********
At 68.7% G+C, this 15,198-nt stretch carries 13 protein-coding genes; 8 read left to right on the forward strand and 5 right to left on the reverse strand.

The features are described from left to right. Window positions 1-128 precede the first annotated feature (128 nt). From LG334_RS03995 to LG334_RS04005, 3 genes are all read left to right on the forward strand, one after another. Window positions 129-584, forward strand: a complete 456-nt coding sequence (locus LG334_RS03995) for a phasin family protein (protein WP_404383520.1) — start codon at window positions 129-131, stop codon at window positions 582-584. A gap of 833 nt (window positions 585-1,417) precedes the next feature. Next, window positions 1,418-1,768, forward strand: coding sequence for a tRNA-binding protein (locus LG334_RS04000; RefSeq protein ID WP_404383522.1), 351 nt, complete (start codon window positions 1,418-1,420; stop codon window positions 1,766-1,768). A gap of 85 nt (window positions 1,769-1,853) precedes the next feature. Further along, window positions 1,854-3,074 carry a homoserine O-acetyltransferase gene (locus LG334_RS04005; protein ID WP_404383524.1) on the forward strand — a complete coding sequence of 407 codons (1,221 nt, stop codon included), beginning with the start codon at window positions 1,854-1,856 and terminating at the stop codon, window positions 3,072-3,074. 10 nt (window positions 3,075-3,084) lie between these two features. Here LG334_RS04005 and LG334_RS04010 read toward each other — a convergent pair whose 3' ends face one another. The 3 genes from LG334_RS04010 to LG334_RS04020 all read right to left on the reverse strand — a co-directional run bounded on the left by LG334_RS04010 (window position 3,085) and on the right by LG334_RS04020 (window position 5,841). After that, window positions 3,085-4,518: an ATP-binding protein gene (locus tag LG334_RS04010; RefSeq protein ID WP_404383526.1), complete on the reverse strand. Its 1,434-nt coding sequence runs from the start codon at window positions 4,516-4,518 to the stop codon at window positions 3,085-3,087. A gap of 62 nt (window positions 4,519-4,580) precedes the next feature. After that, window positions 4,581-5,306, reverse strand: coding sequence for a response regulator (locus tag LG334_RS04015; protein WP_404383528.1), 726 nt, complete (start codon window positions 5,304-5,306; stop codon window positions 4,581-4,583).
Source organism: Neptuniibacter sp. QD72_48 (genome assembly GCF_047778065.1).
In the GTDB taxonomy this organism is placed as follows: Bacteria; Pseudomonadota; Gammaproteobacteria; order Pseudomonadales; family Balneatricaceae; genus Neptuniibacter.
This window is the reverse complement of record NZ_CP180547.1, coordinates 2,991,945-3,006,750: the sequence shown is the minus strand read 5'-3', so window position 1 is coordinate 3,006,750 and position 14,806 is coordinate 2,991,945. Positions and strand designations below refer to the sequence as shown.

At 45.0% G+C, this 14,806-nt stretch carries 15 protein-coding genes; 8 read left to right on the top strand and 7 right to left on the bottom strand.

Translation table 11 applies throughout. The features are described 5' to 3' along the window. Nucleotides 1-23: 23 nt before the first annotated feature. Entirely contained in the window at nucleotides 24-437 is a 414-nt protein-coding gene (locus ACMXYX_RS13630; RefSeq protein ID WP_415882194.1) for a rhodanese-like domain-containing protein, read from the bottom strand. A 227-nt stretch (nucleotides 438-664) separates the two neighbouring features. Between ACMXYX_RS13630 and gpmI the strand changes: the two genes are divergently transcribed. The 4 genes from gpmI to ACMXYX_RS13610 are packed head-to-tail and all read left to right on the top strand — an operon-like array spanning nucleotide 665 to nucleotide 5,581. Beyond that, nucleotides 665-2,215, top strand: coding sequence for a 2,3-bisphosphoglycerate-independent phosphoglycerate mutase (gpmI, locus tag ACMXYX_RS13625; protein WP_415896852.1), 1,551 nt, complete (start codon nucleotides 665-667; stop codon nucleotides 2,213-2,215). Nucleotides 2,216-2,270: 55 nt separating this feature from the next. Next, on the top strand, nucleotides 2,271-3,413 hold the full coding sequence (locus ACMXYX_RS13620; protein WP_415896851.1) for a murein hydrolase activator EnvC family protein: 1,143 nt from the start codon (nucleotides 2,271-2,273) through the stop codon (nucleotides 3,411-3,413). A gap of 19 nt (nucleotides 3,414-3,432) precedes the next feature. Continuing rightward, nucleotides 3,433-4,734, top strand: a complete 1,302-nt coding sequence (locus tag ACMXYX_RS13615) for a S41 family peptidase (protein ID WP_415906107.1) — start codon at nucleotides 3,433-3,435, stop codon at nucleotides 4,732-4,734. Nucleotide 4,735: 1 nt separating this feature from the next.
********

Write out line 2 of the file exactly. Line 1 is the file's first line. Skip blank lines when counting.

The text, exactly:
The features are described from left to right. Window positions 1-128 precede the first annotated feature (128 nt). From LG334_RS03995 to LG334_RS04005, 3 genes are all read left to right on the forward strand, one after another. Window positions 129-584, forward strand: a complete 456-nt coding sequence (locus LG334_RS03995) for a phasin family protein (protein WP_404383520.1) — start codon at window positions 129-131, stop codon at window positions 582-584. A gap of 833 nt (window positions 585-1,417) precedes the next feature. Next, window positions 1,418-1,768, forward strand: coding sequence for a tRNA-binding protein (locus LG334_RS04000; RefSeq protein ID WP_404383522.1), 351 nt, complete (start codon window positions 1,418-1,420; stop codon window positions 1,766-1,768). A gap of 85 nt (window positions 1,769-1,853) precedes the next feature. Further along, window positions 1,854-3,074 carry a homoserine O-acetyltransferase gene (locus LG334_RS04005; protein ID WP_404383524.1) on the forward strand — a complete coding sequence of 407 codons (1,221 nt, stop codon included), beginning with the start codon at window positions 1,854-1,856 and terminating at the stop codon, window positions 3,072-3,074. 10 nt (window positions 3,075-3,084) lie between these two features. Here LG334_RS04005 and LG334_RS04010 read toward each other — a convergent pair whose 3' ends face one another. The 3 genes from LG334_RS04010 to LG334_RS04020 all read right to left on the reverse strand — a co-directional run bounded on the left by LG334_RS04010 (window position 3,085) and on the right by LG334_RS04020 (window position 5,841). After that, window positions 3,085-4,518: an ATP-binding protein gene (locus tag LG334_RS04010; RefSeq protein ID WP_404383526.1), complete on the reverse strand. Its 1,434-nt coding sequence runs from the start codon at window positions 4,516-4,518 to the stop codon at window positions 3,085-3,087. A gap of 62 nt (window positions 4,519-4,580) precedes the next feature. After that, window positions 4,581-5,306, reverse strand: coding sequence for a response regulator (locus tag LG334_RS04015; protein WP_404383528.1), 726 nt, complete (start codon window positions 5,304-5,306; stop codon window positions 4,581-4,583).